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THE TOPEKA STATE JOURNAL SATURDAY EVENING, FEBRUARY 18, 1905.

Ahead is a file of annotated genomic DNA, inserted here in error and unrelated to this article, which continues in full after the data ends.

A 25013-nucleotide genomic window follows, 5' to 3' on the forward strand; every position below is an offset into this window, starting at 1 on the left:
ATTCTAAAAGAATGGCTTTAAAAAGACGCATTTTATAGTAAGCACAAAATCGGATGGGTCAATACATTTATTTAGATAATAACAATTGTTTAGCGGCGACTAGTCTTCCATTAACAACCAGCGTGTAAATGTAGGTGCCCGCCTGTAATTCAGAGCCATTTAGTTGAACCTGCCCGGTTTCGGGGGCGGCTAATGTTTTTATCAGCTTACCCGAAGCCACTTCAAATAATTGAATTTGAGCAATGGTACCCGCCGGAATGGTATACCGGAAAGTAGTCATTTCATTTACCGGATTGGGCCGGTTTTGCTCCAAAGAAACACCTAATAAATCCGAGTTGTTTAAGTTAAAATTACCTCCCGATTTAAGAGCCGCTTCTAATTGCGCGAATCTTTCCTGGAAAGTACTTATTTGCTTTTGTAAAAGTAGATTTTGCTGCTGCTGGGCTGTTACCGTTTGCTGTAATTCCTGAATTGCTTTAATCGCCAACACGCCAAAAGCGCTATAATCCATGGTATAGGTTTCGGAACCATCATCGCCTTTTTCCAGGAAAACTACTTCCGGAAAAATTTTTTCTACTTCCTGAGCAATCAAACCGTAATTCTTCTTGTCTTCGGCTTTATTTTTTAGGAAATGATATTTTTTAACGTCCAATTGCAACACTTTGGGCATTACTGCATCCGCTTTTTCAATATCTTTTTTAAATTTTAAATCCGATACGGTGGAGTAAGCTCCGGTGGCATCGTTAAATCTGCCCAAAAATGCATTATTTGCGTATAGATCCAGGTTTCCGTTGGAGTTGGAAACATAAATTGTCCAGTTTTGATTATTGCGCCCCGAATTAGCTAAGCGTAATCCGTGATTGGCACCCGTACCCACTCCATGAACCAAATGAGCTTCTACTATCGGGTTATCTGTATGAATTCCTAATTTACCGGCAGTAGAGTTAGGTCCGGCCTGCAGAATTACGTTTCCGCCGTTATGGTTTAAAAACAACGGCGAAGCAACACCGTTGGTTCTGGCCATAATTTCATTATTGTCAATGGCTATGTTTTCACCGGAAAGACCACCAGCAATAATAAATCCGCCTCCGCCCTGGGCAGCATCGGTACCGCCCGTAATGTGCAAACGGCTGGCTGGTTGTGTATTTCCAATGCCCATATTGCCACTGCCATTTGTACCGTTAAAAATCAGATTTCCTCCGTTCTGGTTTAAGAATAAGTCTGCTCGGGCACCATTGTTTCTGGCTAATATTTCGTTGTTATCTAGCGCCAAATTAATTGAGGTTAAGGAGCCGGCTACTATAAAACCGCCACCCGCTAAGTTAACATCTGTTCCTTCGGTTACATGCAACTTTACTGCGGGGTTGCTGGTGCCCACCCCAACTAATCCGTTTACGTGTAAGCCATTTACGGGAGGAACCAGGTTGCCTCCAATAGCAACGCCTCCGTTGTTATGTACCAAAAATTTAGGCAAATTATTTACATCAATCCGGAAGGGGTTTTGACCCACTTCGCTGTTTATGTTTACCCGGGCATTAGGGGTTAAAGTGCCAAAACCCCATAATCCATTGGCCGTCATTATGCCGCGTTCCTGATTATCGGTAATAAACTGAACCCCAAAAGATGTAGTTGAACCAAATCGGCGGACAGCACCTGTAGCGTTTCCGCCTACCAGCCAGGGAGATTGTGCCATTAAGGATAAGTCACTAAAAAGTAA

13 )()UW ' Mr. Samuel M. Gardenhire'3 new jnovel "The Silence of Mrs. Harrold" shows according to the critics who b.ave read both, a. marked advance over his first book "Lux Cruels. The latter had a ood sale In Topeka, largely no doubt because Mr. Gardenhire formerly lived here and has many Topeka friends who feJt a. curiosity to see what he could do In fiction and the "Silence of Mrs. Harold" Is also going very well at the booksellers and is repaying those who read It In Interest and enjoyment. It is a modern story, unlike Lux Cruris which was a tale of the Roman empire In which the apostle Paul figured, and the scene Is laid in New York city w here Mr. Gardenhire now lives. Famil iar New Tork places and people figure In the story.masqueradins under slight ly disguised names and the novel gives, altogether, a panoramic glimpse of con ditions in the American metropolis. The iWall street trusts and the theatrical trust, leading lights of the ultra smart Bet, as well as pleasing pictures of a jess notorious ana more agreeable so ctety. a popular young actress (is Ethel Etrrj-more meant?) a favorite matinee Fin s nero. a master of finance, a half crazed inventor and an amateur Bhor. Jock Holmes who unravels the tangled threads of the central plot are among the themes handled by Mr. Gardenhire la a broad, comprehensive and con vincing manner. The central theme Is Harrold's secret and the opening chap ters of the book which tell of her meet ing with John Harrold, his proposal of marriage and her refusal of It unless ene be taken on her own terms of a "sight unseen" contract, her past as Irrevocably buried as his own are among tha most interesting in the book. Mrs. Harrold presents her side of the argument with a degree of legal acumen astonishing in a woman. But when you remember that the author of the book is a law student of no mean at tainment you realize that his charming heroine has advantages In that respect which many charming heroines lack. The book has faults mostly of con struction. It is somewhat labored In style and there Is a ponderosity in the presentation and development of the themes which makes you think of Dis raeli's works and others which made the beginning of the novel's historv. The book is real enough as far as the plot and action are concerned but the char acters talk in a somewhat stilted and affected manner. Of course that is no objection to some people who think the characters of a novel should talk book Ishly. Mr. Gardenhire manages the chorus part of his work very well but his dialogue could be improved upon. However "The Silence of Mrs. Harrold" Is a very readable story and well worth one's time. "The Silence of Mrs. Harrold." Harper & Bros., New York. Price, 11.50. "John Brown the Hero," is the title of a little book just published that will Interest especially the students of Kan sas history. The author is Dr. J. W. Winkley, of Boston, whose name is closely identified with the stormy days of Kansas.though he was a citizen of the territory but two years, 18f6 and 1857. Ha lived on the Pottawatomie but not near the scene of the frightful tragedy in which five pro slavery men were mercilessly slaughtered at the direction of Brown the one unexplainable act that mars the fame of this heroie character. Dr. Winkley makes no attempt to go Into details and his mention of the Pot tawatomie incident is brief indeed but what he tells he tells well and it bears the stamp of reality. Any one would know that he was at one in and a rart of the bloody days when John Brown and other strong hearted men fought tha battle for the freedom of Kansas. The battle of Osawatomie is briefly described and the tremendous odds against the free state defenders is vivid ly brought out. The murder of Freder ick Brown, son of the emancipator Is not dealt upon but the author tells how he saw the aged and grizzled father standing bowed with grief but resolute at tne side or the dead body of his son in the Adair cabin. Here is an extract from the description: "As Brown bent over the lifeless form of his boy, there was not a word of complaint from his lips nor any look of revenge on his face only deep, silent grief, and falling USED ROUND THE WORLD Ulaiter Sato a Ca:s Iiocolate and yocoa LOOK FOB THIS T ADS-MARK ARK nze. World's Fair St. i-ods Grand Pi Walter Baker & Co. Ltd. Ejtafcufcd 17S0 Dorchester, Mass. a r HIGHEST AWARDS IN EUROPE AND AMERICA Q3h KJ& The !'! r' Oil vi tears, and humble rubmisslon to the Almighty will. Then he hurried away to the morrow's duty after expressing his wishes as to the disposal of the re mains 01 nis son." An exceedingly interesting chapter is the reproduction of a speech that Brown delivered to several Missourians held as prisoners. The men who knew and acted with John Brown are fast passing away and tne oniy regret upon reading Dr. Winkley's little book is that he did not make it more comprehensive in detail. The volume is well printed and substantially bound in cloth. There is an introduction by F. B. Sanborn, the well known authority on John Brown. It is made to sell for S5 cents. The James H. West company of Boston are the publishers. "The Mysterious Mr. Sabin" is the title of Mr. E. Philips Oppenheim's new novel, just published by Little, Brown & Co. of Boston. Mr. Oppen heim is a master of intrigue as ap plied to the novel. He is a specialist and does his work well. There are few readers who are not pleased with the mysterious in literature, who do not enjoy an hour or two in the con templation and study of a well con structed plot which has to do with the ingenuity of the human mind. That is why Mr. Oppenheim's books are al ways popular and that is why "The Mysterious Mr. Sabin" will please the majority of readers. Mr. Sabin is a Frenchman of title, who has always been involved in diplomatic intrigue, in which he usual-, ly has been successful. His last ven ture and about this the interest of this novel centers is in arranging a conflict between Germany and Eng land, by which It is hoped tht the en tire English navy will be annihilated through the use of an invention of; which Mr. Sabin is the author. As a reward for his services he asks as a fee the conquest of France Jjy Ger many, and the restoration to power of a branch of the royal family of which his niece is a member, and whose marriage to another member of the royalty seems to be a possible means of reuniting France in a monarcnicai government. With this plan Mr. Sabin visits Eng land, accompanied by his niece, the Princess Helene Frances de Bourbon, and enters into negotiations with both the powers of Germany and Russia. He finally determines that Germany is the best tool for the furtherance of his plans, and attempts to deceive Russia concerning his purpose. In the course of his residence in England he is compelled to show some recog nition to Lord Wolfenden, who de fends him from an assault from a political enemy. The introduction of Lord Wolfenden to Helene is the first obstacle to the plans of Mr. Sabin, for the young Englishman is captivated by the charms of the princess and frankly states that in spite-of the 00 lections of Mr. sabin, he intends to win her. The princess is not entirely insensible to the attentions of Lord Wolfenden, but her engagement from patriotic motives to a member of the royalty of France cannot be easily for gotten. In the meanwhile Mr. Sabin pursues his course of intrigue in a manner that would do credit to all of the vil lains of romance or stage life, and in the development of this widespread intrigue, the author has shown' won derful imaginative powers. TJnfortu nately, however, Mr. Sabin had at one time joined a society of nihilists, and the Russian powers, finding that he Is treating with Germany, join hands with the nihilists, who demand the destruction of ail his plans, writings, and models, and the abandonment of his alliance with Germany. Reluctant ly Mr. Sabin withdraws from the com pact with Germany, and the plan to secure for his niece the throne of France is defeated. The Princess Helene. finding that her marriage to the Prince of Ortren3 will not benefit the political condition of France, promptly renounces her bethrothal, and announces her en gagement to Lord Wolfenden. Mr. Sabin is at last compelled to- counten ance this new arrangement, and hav ing raised by his plots embarrass ing conditions between Germany and England, is forced to seek an asylum in the United States. The less said about illustrations in the book the better. BOOK NOTES. Various Items Abont Books That Ar Attracting Attention. It is customary with many great critics to refer to Swinburne as the greatest living poet. It is doubtful whether many can be found who would dispute the phrase. Other living men have written single poems that stand out, but there is no poet today to com pare with Swinburne. He is a strange ly interesting figure. This little des cription of him by a friend is worth recording: "He lives in possession of his needs. Bounded on all sides by the best books, enjoying the close compan ionship of the truest friend ever given to a man of genius, and finding in a j long walk at postman's pace a full j satisfaction for the body's craving after exercise, ne lives through the twilight of his days in a greater security and under the spell of a deeper peace than he knew In the boisterous dawn of his lite. He loves literature, and is loyal to her. The best books, and only the best, he devours with increasing de light. He knows nothing of second rate literature. The names of kings and queens in that division of the kingdom are unknown to him. With the best books, a little walking exer cise, conversation with his friend, and a dally interest in the politics of the world, he lives the simple life as he sees it, and is well content." Margaret Hill McCarter of Topeka, is writing a two-volume history of Kansas. The book will be published in Nebraska. The report of the Imperial library at Tokio, Japan, for the year 1903 throws much light on the character of Japanese reading. Of the books called for in the year, 167.000, or 21.6 per cent related to mathematics, 20 per cent to literature and language, 18 per cent to history and geography, anT the remainder to theology, art, industries. ar, and other serious Slit ters. Fiction does not appear in the list. Ainslee'g for March contains an es say in which the element known as "human Interest" is predominant. It deals with the question of the expendi ture of money, brains and nervous en ergy attending the giving of a week end party in smart society, and is called "The Prodigality of the Week En d Party." It is a unique subject, and the theme is haneled in such a way as to make it intensely Interesting- The Macmillart company, nii'-'-ers of Robert Herrick's noteworthy novel. "The Common Lot," are just bringing out the eighth edition of that work, with a. new cover, more appro priate than rthe first, showing the architect's tools, triangle, compass and square, on a shield inclosed in a wreath, suggesting the book's deeper theme, work and the moral value of conscience in its performance. "The Return of Sherlock Holmes' is expected in a few days from the press of McClure, Phillips & Co., and his reappearance is one of the most novel and daring feats of literature. Sherlock Holmes is without doubt one of the most universal favorites in fic tion, having his friends in the kitchen as well as in the drawing room. In the stable as well as in the library. His name, and what It stands for, has become a part of the English vocabu lary, and his return will no doubt be welcomed with genuine delight. It will be remembered that when the play of "Sherlock Holmes" was pro duced in New York some years ago a bit of lovemaking not in the book was introduced by the dramatist to round out the story. Two small boys watched the performance breathlessly at one of the matinees and with vigorous ad miration until the love scene was deli cately intruded, whereupon one of them leaned back in his chair for the first time during the performance and said: "Oh, that rot always gives me a pain. I don't think they've any right to spoil a good book with such stuff." Charles T. Stewart's book, "The Fug itive Blacksmith" was published by the Centuary company today. It Is in teresting to know that this man of 37 has held steadily to an ideal of author ship since boyhood, though a wandering life was forced upon him for many years. For the last 12 years he has been an engraver in Chicago, part of the time an official of the Photo-Engravers" union. He has put into the book, it is said, many experiences gained in his enforced pillar-to-post life; and a strong mingling of humor, pathos, and human interest is promised the reader. Hamlin Garland's new novel, "The Tyranny of the Dark," which is run ning serially In Harper's Weekly, is written on lines new not only in Mr. Garland's own work, but In fiction gen erally. It Is a story of which the cen tral motive deals with occult mysteries and influences, as they concern a charming young girl who Is the invol untary subject of them. How these in fluences involve the fortunes and love affairs of the girl and her two suitors is told by Mr. Garland with vivid and dramatic effect. The March Century will contain a new and interesting portrait of Presi dent Roosevelt from a stereograph by Underwood & Underwood of New York. The picture shows the president, in mountain garb, at Glacier Point, Yose mite Valley, and was taken during his recent visit to California. Frenzied finance has pressed the but ton for some rhyme-making machine and produced "Lawsonized Lyrics," by "Jyngo." The Jingles are in various meters, many of them parodies of well known poems, and they celebrate Mr. Lawson's recent actions. The best thins about the book is the way these verses are illustrated. The name of the artist is not given. The little book is publish ed by the H. M. Caldwell company of Boston. No more savory body of biographical material has appeared for a long time in any American magauine than the Leland papers, now appearing in the Atlantic Monthly, dealing with the life of Charles Godfrey Leland, author of "Hans Breit mann." The preliminary account of Hans Breitmann in the January number gave us, among other hitherto unknown gems, the following new verse for Hans Breit mann s well known Dany : Hans Breitmann gife a barty, Gott's blitz vot foon we had! Ve blayed at Kuss im Ringe Dill de gals vos almost mad! And ven indo de gorner By Tilda I vos dook. Mine eyes vos boost in Thranen To dink how schweet she look." Now in the February number Mrs. Pen nell, his niece, presents a most admirable account of Hans Breitmann as Romany Rye, made up of the interesting and ro mantic experiences of Leland in the first hand study of gypsy life and lore. It is announced that the series will conclude with two installments of Interesting and important correspondence between Le land and the foremost men of the time. For those who wish to know more about Maxim Gorky, the Russian writer who has put his life in peril through his efforts in -behalf of the people before, and during the St. Petersburg "massacre of the innocents," there is a detailed life to be had In English. It is written by E. J. Dillon, the well known English traveler and journalist, who had unusual facilities tor Ratnerine nis material, bota from Oorky himself, and his friends. In view or recent events tne mography of this man born practically in the gutter, reared among the lowest and most vicious surroundings a tramp until almost mid dle life who has now won himself a pro fessorship in literature at a leading Rus sian university, is of peculiar interest. A new book by Andrew Carneeie is an nounced by Messrs. Doubleday. Page & Co. It will be a life of James Watt, and will be brought out at the end of Marrh. Mr. Carnegie lias been busily engaged on this book for the past six months, begin ning It at Skibo castle during his usual visit there last summer. "The Life of James watt will De unlike any of Mr. Carnegie's other books in that it is a se rious biography. There will be no pro liminary maeaBine publication of this bi ography, nor will Mr. Carnegie permit it to re published subsequently in any SKI iiXl 1U1 III. A translation of the "Guide for th Per. plexed of Moses Maimonides. the irrsof jewisu meuiosian ana pmiosopner, is an nounced by Messrs. E. P. Dutton & Co Tg English version has been made direct from Arabic original bv lir. w TTriori- aender. who also furninhe an u luuununiaes me. It Didn't Como OfT. It was in the Arlington; they were from Ohio, and from Cincinnati at that. As usual when men from the Buckeye state get together, politics and things political were largely the topics of con versation. Some one got to telling of Senator Foraker, and mention of him evoked a story from Henry M. Burt, of Dayton, Ohio. It was connected with the senator's first election. He was then the honorary president of a marching club which possessed the fin est brass band In the state. On the announcement of his election, the club Immediately called a meeting, and passed resolutions that in effect were a glad, proud exultation that the Hon. Joseph B. Foraker had been elected senator, and in his triumph they, too, triumphed. "Therefore be It resolved. That we, the Blank Marching club of Cincinnati, go in a body on March 4 to Washington, and also be It resolved, That at the present moment when the Hon. Joseph Foraker takes the oath whereby he becomes senator, this club shall march down the center aisle of the senate chamber, headed by the band, playing "Hail to the Chief.' " And the narrater of this incident af firms that the club to this day doesn't understand why their programme map ped out didn't come off. Washington Post. i "What do women want in men?" de mands Robert Hichens In The Gentle woman. He asks Lucas Malet to an swer the question, but perhaps there will be no objection to some one else having a try at it, especially as Mr. Hichens is not likely to hear about it. Mr. Hichens thinks women ought to like unselfishness, solicitude, and a greater humbleness in men but his ob servation has been that the selfish, care less and conceited men are often adored by women. "Upon my word," he goes on to say, "It sometimes seems to me as if women think a man unmanly when he is unselfish, as if they think less of him than of the trampling, selfish tyrant who orders them about, and will not let them do anything they want to do, unless It also happens to be what he wants to do." Although Mr. Hichens confesses that he Is only a blind groper after truth and begs for light upon a mystery too deep for his comprehension it must be owned that the foregoing sentence proves that he is at least "warm." Wo men at least many women do like the masterful man. It is a survival of the prehistoric ante-social conditions when a man won a woman with a club and the woman liked it. They still like it, or the modern equivalents of the club. "I don't want a man to beat me," said a clever young woman who visited in Topeka a few seasons ago, "but I wouldn't feel that I loved him unless I was sure that he could beat me and I would still love him." Brutality, more or less polished, according to their class, still wins with many women. Perhaps It is not too much to say that it has its attraction for all women If it Is not re vealed in a. manner shocking to their prejudices and their notions of what is due them as women. Of course they don't admit that they like brutality. But most of them will tell you that they like a "gentle master." They all scream out at the suggestion of what they call a "sissy." Just the same a whole lot of them marry what other women call "sissies" and they make quite satisfactory husbands, too, it seems. But that brings us to another con sideration of this subject one that should have been taken up at the be ginning really and that is, what in a lover pleases a woman often displeases her in a husband. The same is doubt less true of sweethearts and wives and this may explain the great difference often to be noted between the first and second choice of a man or woman who marries a second time. So perhaps Mr. Hichens would be surer of a compre hensive and dependable reply to his question if he put it this way: What does a young, inexperienced and roman tic woman like in a man? And in what respects do her tastes differ from those of an older, more practical and exper ienced woman. In other words, what's the difference in a woman's opinion of men before and after taking? Not that a woman changes so much. It some times seems doubtful if we change at all if we are not to the end of time, for all the preaching and the praying, the striving or the drifting, the varied in fluences, good and bad among which we are thrown, what we were at the begin ning. It is a -difficult question, this question of our moral and ethical des tiny. Perhaps, at the last analysis, we must all more or less declare our con victions in the Calvin paradox. But "a burnt child dreads the fire and the woman who has loved and worshipped at the feet of a selfish tvrant and has suffered through that blind and ignorant devotion, and finally recovered from it, if one ever really does recover from such things, will look with a sharpened eye upon her later lovers. The masterful qualities of the first will repel her If they are evinced in just the same man ner in another. Often in the violence of reaction qualities quite different from those of the first man will appeal to her. She will fall in love with the very opposite of the one who first attracted her or at least marry him you can never really tell when a woman is In love and indeed how could you expect to when she doesn't know herself? It is safe to say though to Robert Hichens or any other seeker after truth, that no woman likes a "sissy" man. Of course they marry them. Beggars and women can't be choosers. But no woman, no real woman, likes the man who is small, petty, exacting, "persnickety," as some of the girls say. And although younger women, girls at the caramel and matinee hero stage, admire, as Mr. Hichens has observed, the "selfish, trampling tyrant." the older woman, the woman of judgment and experience with human character, likes him no bet ter than she does the "sissy." This doesn't sav either, that she doesn't fall in love with him. because the wisest women Is easilv fooled. If a man is big and manly looking and has fine eyes and a well-shaped head, evidence of brain and courteous manners It Is hard to believe that he may be at heart a cad and a coward whom only a close acquaintance will reveal in his true light. Under such circumstances de ceived by his fair-seeming and his fine talk, a woman may fall In love with such a man, and after she Is in love and the harm is done she may keep on lov ing him, especially If "he has a con stant and affectionate disposition, even after she sees him as he is, understands the selfishness, the brutality, the heart lessness of his nature. But on that ac count don't Imagine that she likes and admires the selfishness, the brutality and the heartlessness. She puts up with them and makes the best of them because she is a woman a strange creature with a dog-like devotion, lick ing the hand that strikes her. But it is only the unselfish woman who is capable of an affection of that sort The selfish woman rarely marries a selfish man. They don't get that far; or if they do it is a brief experiment soon ending in the divorce court. The masterful woman marries the "easy" man. The affectionate submissive wo man, the tyrant. Of course she is game and declare.! sv vouldn't have any other kind. But if she is a woman of perception and judgment she soon dis covers that his selfishness is not manli ness nor his bullying propensities strength. We have, then, the pathetic spectacle of the woman who has made a mistaken union who has given her heart for all time and irrevocably, to a man whom she can no longer admire and respect to one whose faults she must overlook and forget, daily sacrific ing her ideals to her womanly affection which must still cling and cling because he is a woman, even though she finds her support to be only a straw. But what would such a woman like in a man. If her heart wwe hers to give? a woman of deep affection, rich emo-! tion, unswerving constancy, and withal Judgment, experience, appreciation of WOMEN. the best and finest qualities of man hood? Well, she wouldn't go to the other extreme and like a "sissy," you may be sure of that. She would still remain true to her early worship of manliness, courage, honor, determina tion and force of character. But O, for the courage and honor and manliness that reveal themselves in living, not in talking, not in posing, not in grand stand plays. There is so much of that. She would like a man of true humility. After all Isn't conceit the most irritat ing and disagreeable of the lesser crimes? She would like a man who was truly unselfish not merely the possessor of a habit of courtesy and consideration which wears off on close acquaintance. She would like a man of broad ideas, Just and fair, and strictly honest in his dealings with wo men as well as men, gentle, affection ate, chivalrous, capable of fine senti ment not sentimentality and with a high principle and philosophy of life actuating him In every relation and un der all circumstances. In his work as well as in his lighter moments, in the world as well as In his home. I do not think she would care how such a man looked nor what he did, from what sort of family, he came, nor how much money he had. And of course we know that such men exist. Haven't we read about them in all the "lady nov elists' " books? Bob's friend looked around him ad miringly. "And by Jove!" he exclaim ed, "this used to be your bachelor quar ters, didn't It? Say, you lucky dog, ifa different now, has a home touch. Ah, that's the woman of it, eh?" Bob nod ded, smiled, and there was a far-away look in his eyes. "To think," went on the friend, "this place that you used to believe cramped for yourself and pipes holds two now. with a lot of happiness besides." And again Bob nodded and turned that far-away look into his friend's eyes. "Same old whisky chest, eh?" laughed the friend, and the mar ried man's far-away look deepened. "She keeps her hats In It," Bob re turned, and It was his friend's turn to do the far away. The married man stretched out his legs. "Say, go take a look at the bath room, will you?" he said slowly. The friend did. The wall over the tub was lined with shelves, rows on rows of hats, bottles and "things." The window sill was Jammed with milk bottles, a small gas stove, three orange3 as stove, inree orangea and some paper bags. Across the tuo was an irnninsr board. Under the mirror a shelf groaned with serried ranks of cold cream and rejuvenator in jars ana bottles. A hot water bag hung con spicuous. Handles of sauce pans peep ed from under the tub. A- palm in basin of water stood under the towel rack.- and two large clothes baskets Worked the eaneway. A pair of cor sets hung over the towels, and but hew the friend dashed out. Silently the two men drank their whisky (that came from out among the hats), and there was a far-away look in their eyes both of 'em. Clara Belle in the Cincinnati inquirer. Each change that revolutionizes the fashionable -toilette causes the corsetleres to be busy. It is a lime nara iu unu.--stand how they can be more occupied dur ing the next three months than they have during the three that have Just passed, but that they will be called upon to exert their utmost efforts in the cause of beauty, s it is exemplified by the new wasp-waist figure, is a certainty. It was thought that Just poesibly the more slender waist that was introduced at the beginning of the autumn would prove to be a passing freak on fashion s part, but it is now quite certain that this is not so, and that the determination of the modish woman to possess a graceful waist measurement and an elegant figure is adamantine in its quality. The new corset has all the elegance of ene thnt the straieht-fronted one pos sessed with the modelinE and grace of the stay that preceded it. it is very lucky that this is so. Had It been otherwise, girls would ha'e viewed with horror the edict that has gone forth that the waist must be small if the figure Is to look smart. The new corset Is higher above the w&lst than its predecessor, but not so rteen below, pna m some cases 11 even ends t the waist, though the staymakers do not advise such a model as this, except tor girls with naturally very small waists. PrpMiir wher nressure is needed is arranged at the sides and back in order to give the figure tnai ningea ana lissome IOOK mat IS consiaerea a yuini yi uctuivj. Retribution. First Suburbanite "The reincarnation tneory is a queer iaea. Second Suburbanite "Very. If it Is true, I think that you and I, in some previous ctuti. nf existence, must have been un scrupulous real estate speculators who tried to beguile people Into owning their own homes. Brooklyn lue. THE VALUE OF CHARCOAL Few People Know How Useful It Is In Preserving Health and Beauty. Nearly everybody knows that char coal is the safest and most efficient dis infectant and purifier in nature, but few realize its value when taken into the human system for the same cleans ing purpose. Charcoal is a remedy that tne more you take of it the better; it is not a drug at all, but simply absorbs the gases and impurities always present in the stomach and intestines and carries them out of the, system. Charcoal sweetens the breath after smoking, drinking or after eating onions and other odorous vegetables. Charcoal effectually clears and Im proves the complexion, it whitens the teeth and further acts as a natural and eminently safe cathartic. It absorbs the injurious gases which collect in the stomach and bowels; it disinfects the mouth and throat from the poison of catarrh. All druggists sell charcoal In one form or another, but probably the best charcoal and the most for the money is in Stuart's Charcoal Lozenges; they are composed of the finest powdered Willow charcoal, and other harmless antiseptics in tablet form or rather in the form of large, pleasant tasting lozenges, the charcoal being mixed with honey. The dally use of these lozenges will soon tell In a much Improved condition of the general health, better complex ion, sweeter breath and purer blood, and the beauty of it Is, that no possible harm can result from their continued use, but on tne contrary, great Dene fit. A Buffalo physician in speaking of the benefits of charcoal, says: "I ad vise Stuart's Charcoal Lozenges to all patients suffering from gas In stomach and bowels, and to clear the complex ion and purify the breath, mouth and throat; I also believe the liver is great ly benefited by the daily use of them: they cost but twenty-five cents a box at drug stores, and although in some sense a patent preparation, yet I be lieve I get more and better charcoal in Stuart's Charcoal Lozenges than In aey of tfe ardinarv charcoal table U." RELIGIOUS THOUGHT. Gems Gleaned From tbe Teachings of All Denominations. Christ came into the world not to tell us what Is right, but to give to our right doing the right flavor. Rev. Dr. Frank Crane, Unitarian, Worcester, Mass. TRIBUTE! TO NEWSPAPERS. The newspaper Is the sentinel on the outpost of the camp, always watching, never slumbering. It acts as the safe guard of society. And it is our duty to watch that sentinel and see that it does not sleep at the pos. Rev. Dr. John Clarence Lee, Untversallst, Phila delphia. SACRAMENTAL POINT OF VIEW. All things about us, all phenomena, even capital and labor and Its conten tions, can be considered from the sac ramental point of view and spiritual lessons drawn from them. Rev. T. F. Seymour, Episcopalian, Peoria, 111. OPTIMISM IN RELIGION. The spirit of optimism Is softening the asperities of religion, civilizing the human idea and supporting God, rob bing the grave of its terrors, relieving life of many of its burdens and teach ing all to see good in everything. Rev. Dr. J. E. Roberts, Church of This World, Kansas City, Mo. THE VALUE OF OBEDIENCE. The parent who does not compel his child to respect and obey him commits a sin In the sight of God and must suffer the consequences. The child that is not taught the lesson of obedience to his parents will become a nuisance in society and a curse to the world. Rev. A. R. Holderby, Methodist, Atlanta, Ga. AMERICA AND LIBERTY. When labor is free and when capital Is free, when combinations on either side are put down by an aroused pub lic opinion and equality of rights for all men is established In the social and in dustrial realm, then, and not till then, shall liberty in America attain its per fect development. Rev. Dr. W. .W. Boyd, Baptist, St. Louis. VALUE OF A DEVOTED FRIEND. A poor man may be said to be rich In the midst of his poverty bo long as he enjoys the interior sunshine of a de voted friend. The wealthiest of men on the contrary, is poor and miserable if he has no friend whom he can grasp by the hand and to whom he can dis close the secrets of his heart. Cardinal James Gibbons, Roman Catholic, Bal timore. SEARCH FOR THE TRUTH. Church organisations are a necessity for the maintenance of worship and the promulgation of religious teaching, but a church organization should never be used to bring any pressure to bear di rectly or indirectly upon any man to hinder him in his honest search for truth or in hie honest expression of . . to h th truth Rev. . Kratzer. Universallst. Fitchburg. Mass. SOCIALISM AND MISERS. While the socialism which would make all men exactly alike as to the possession of wealth is wrong, a little socialism which would hang every miserly man, not in the orthodox way, but upside down by the feet, so that money might run out of him for the poor and the unchurched and the heathen, would be a good thing. Rev. Dr. Charles Herald, Congxegational- 1st, Brooklyn. MAN'S SUPREME NEED. The supreme need of mankind is con version to religion, to the spiritual point of view, to an appreciation of what Is most worthy of the name religion as human asset a conversion to the spir itual point of view, an estimate of re ligion not apart from practical life, but as a force in forming and sublimating It all, the innate force, if it is not denied or ignored, making for nobility and for the noblest way of doing all things. Rabbi Charles Fleischer, He brew, Boston. THE BIBLE AS A CHARTER OF FREEDOM. The present applicability of the moral principles of the Bible to human me verifies its divine authorship. Biblical morality has been placed under tre mendous strain but has been sufficient to bear it. Individuals following its di vine directions have become illustrious saints. Nations, so far as they have accented the Bible, have found it a safe charter of freedom, a sure guide to success. The missionary has proved the power of Scripture to lift men out of a savage state into civilization. The Bible is the source of the purest, sim plest, strongest morality the world has ever seen. Rev. Dr. Marcus a. crown son, Presbyterian, Philadelphia. THE URGENT LIFE. Urgent, our Lord tells us, was his life. He Is the example of all true living. These lives of ours, shortened now ny the measure of another year, should be urgent also. There ought to be in every life the urgency of the feeling of being sent. This was in the life of Jesus. "1 must work the works of him that sent me. There ought to be in every lite tnat urgency of a sense of obligation. "I must work the worts of aim that sent me, said Jesus. How '..'.is uigency of obliga tion will prevent the careTcs and aimless frittering of our swiftly passing and only life in thi3 orM There ought to be in every life tha urtsency of the need of in stant seizure of opportunity. Thtife w.is this in the life of Jesus. "I must work the works of him that sent me while it is dav," said Jesus Opportunity comes, but does not wait. "Seize her by the fore lock," said Thomas Carlyle; "she has no back hair." There ought to be in every life the recognition of the urgent fact of the end There was in the great life. The night cometh in which no man can work," said Jesus. But the ending night here shall oe sunrise in tne oeiier coun try if we shall have been urgently true to the great trust of life here. And there is forgiveness for past failures in Jesus Christ. Rev. D. Wayland Hoyt, Baptist, Philadelphia. THE TEMPLE OF LIFE. The main work for Solomon's temple was trie nicaen worK tne cuuing, me chiseling, the shaping down there in those subterranean quarries. And the man work for the temple or the lire is work withdrawn and secret, back in the chambers of one's imaginings, lovings, wlllings. Down there in the subterra nean quarries was the place to lay the plummet line upon the stones for that temple which shone on Mount Moriah. Back in the withdrawn places of one's imagining, loving, willing, is where to lay the plummet line upon the stones of deeds which must go to form the temple of the life. Rev. Dr. Wayland Hoyt, Baptist, Philadelphia, ADVICE FOR THE NEW YEAR. The chances are that with most of us 1905 will be largely a repetition of the year just closed. When we come close ohme to ourselves, though we fancy we have it In our power to make ourselves precisely what we will, the chances are we snail continue 10 oe jusi wnai we hRve been. Most people talk about turn ing over a new leaf, but the writing on the new leaf look3 strangely familiar as we get toward the bottom of the page. When we consider our mental character istics as the years have gone on, we have only intensified, the most of us, our inherited natures. You can cultivate a new interest. The great trouble with most men is that they get Into ruts. They are narrow In their Interests. There are only a few things they care for, and if you take those things away they do not know what to do with themselves. If you will begin this new year to train your selves to become Interested In some new thing, something outside of your business, bv and bv when you wish to retire you will be able to do so Rev. Dr. M. 3. a.va?e. Unitarian, New Tork. ! And what an Opportunity! THINK OF IN YOUR PIES If you want high-grade Mince Meat, guaran teed pure and satis factory -TRY IT We use Seedless Raisins CHAS. WOLFF PACKING CO. TOPEKA To Move, or to Store Your Goods TRY US Phone 320 Topeka Transfer and Storage Co 496 East Sixth Street E. O. DeMobs. DeMOSSSPENWELi Fuser&l Directors and Emhalmers. FIRST-CLASS SERVICE. ill Qolney St TOPEKA, Boib 'Pboaei l$ KANSAS. VIOLINS Price $5 to $100 Bows, Cases, Strings and all violin imported. accessories, newly 8rd Floor. v 706 Kas. 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